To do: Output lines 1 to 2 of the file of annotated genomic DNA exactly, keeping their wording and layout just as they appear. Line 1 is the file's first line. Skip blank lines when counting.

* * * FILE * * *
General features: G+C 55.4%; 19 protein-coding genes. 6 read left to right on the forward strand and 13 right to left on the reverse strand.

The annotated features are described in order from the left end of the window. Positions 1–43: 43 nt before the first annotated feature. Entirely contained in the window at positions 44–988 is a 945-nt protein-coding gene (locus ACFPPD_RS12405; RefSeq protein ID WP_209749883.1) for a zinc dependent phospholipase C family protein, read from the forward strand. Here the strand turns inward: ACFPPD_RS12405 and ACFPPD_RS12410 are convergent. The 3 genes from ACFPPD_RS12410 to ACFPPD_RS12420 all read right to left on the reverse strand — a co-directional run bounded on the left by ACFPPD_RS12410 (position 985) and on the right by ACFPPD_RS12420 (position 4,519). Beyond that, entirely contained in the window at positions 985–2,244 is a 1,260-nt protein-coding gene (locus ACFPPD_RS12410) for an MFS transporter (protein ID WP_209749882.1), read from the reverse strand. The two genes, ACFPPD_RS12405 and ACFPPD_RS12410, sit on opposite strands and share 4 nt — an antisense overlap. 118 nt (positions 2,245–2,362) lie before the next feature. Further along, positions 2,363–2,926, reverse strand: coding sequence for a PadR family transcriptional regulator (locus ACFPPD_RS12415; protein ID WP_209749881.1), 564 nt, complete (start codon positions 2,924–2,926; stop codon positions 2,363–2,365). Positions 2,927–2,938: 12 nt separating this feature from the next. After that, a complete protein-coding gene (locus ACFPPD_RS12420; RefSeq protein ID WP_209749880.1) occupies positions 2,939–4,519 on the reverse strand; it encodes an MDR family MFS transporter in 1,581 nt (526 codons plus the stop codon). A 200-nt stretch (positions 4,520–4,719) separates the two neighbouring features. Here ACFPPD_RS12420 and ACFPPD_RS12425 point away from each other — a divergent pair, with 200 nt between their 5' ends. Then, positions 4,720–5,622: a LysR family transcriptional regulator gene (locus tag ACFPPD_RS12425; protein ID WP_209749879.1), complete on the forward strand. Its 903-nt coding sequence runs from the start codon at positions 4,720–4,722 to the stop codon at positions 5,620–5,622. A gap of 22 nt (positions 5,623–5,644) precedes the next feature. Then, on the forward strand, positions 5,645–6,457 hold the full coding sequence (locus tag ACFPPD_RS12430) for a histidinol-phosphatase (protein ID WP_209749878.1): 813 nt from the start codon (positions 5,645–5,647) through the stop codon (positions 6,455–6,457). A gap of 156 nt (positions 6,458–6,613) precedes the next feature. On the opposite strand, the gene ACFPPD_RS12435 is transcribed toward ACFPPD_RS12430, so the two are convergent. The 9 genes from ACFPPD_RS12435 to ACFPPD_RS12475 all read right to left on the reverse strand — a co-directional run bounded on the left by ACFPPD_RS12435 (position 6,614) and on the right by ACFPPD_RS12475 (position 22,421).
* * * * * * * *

General features: G+C 55.4%; 19 protein-coding genes. 6 read left to right on the forward strand and 13 right to left on the reverse strand.

The annotated features are described in order from the left end of the window. Positions 1–43: 43 nt before the first annotated feature. Entirely contained in the window at positions 44–988 is a 945-nt protein-coding gene (locus ACFPPD_RS12405; RefSeq protein ID WP_209749883.1) for a zinc dependent phospholipase C family protein, read from the forward strand. Here the strand turns inward: ACFPPD_RS12405 and ACFPPD_RS12410 are convergent. The 3 genes from ACFPPD_RS12410 to ACFPPD_RS12420 all read right to left on the reverse strand — a co-directional run bounded on the left by ACFPPD_RS12410 (position 985) and on the right by ACFPPD_RS12420 (position 4,519). Beyond that, entirely contained in the window at positions 985–2,244 is a 1,260-nt protein-coding gene (locus ACFPPD_RS12410) for an MFS transporter (protein ID WP_209749882.1), read from the reverse strand. The two genes, ACFPPD_RS12405 and ACFPPD_RS12410, sit on opposite strands and share 4 nt — an antisense overlap. 118 nt (positions 2,245–2,362) lie before the next feature. Further along, positions 2,363–2,926, reverse strand: coding sequence for a PadR family transcriptional regulator (locus ACFPPD_RS12415; protein ID WP_209749881.1), 564 nt, complete (start codon positions 2,924–2,926; stop codon positions 2,363–2,365). Positions 2,927–2,938: 12 nt separating this feature from the next. After that, a complete protein-coding gene (locus ACFPPD_RS12420; RefSeq protein ID WP_209749880.1) occupies positions 2,939–4,519 on the reverse strand; it encodes an MDR family MFS transporter in 1,581 nt (526 codons plus the stop codon). A 200-nt stretch (positions 4,520–4,719) separates the two neighbouring features. Here ACFPPD_RS12420 and ACFPPD_RS12425 point away from each other — a divergent pair, with 200 nt between their 5' ends. Then, positions 4,720–5,622: a LysR family transcriptional regulator gene (locus tag ACFPPD_RS12425; protein ID WP_209749879.1), complete on the forward strand. Its 903-nt coding sequence runs from the start codon at positions 4,720–4,722 to the stop codon at positions 5,620–5,622. A gap of 22 nt (positions 5,623–5,644) precedes the next feature. Then, on the forward strand, positions 5,645–6,457 hold the full coding sequence (locus tag ACFPPD_RS12430) for a histidinol-phosphatase (protein ID WP_209749878.1): 813 nt from the start codon (positions 5,645–5,647) through the stop codon (positions 6,455–6,457). A gap of 156 nt (positions 6,458–6,613) precedes the next feature. On the opposite strand, the gene ACFPPD_RS12435 is transcribed toward ACFPPD_RS12430, so the two are convergent. The 9 genes from ACFPPD_RS12435 to ACFPPD_RS12475 all read right to left on the reverse strand — a co-directional run bounded on the left by ACFPPD_RS12435 (position 6,614) and on the right by ACFPPD_RS12475 (position 22,421).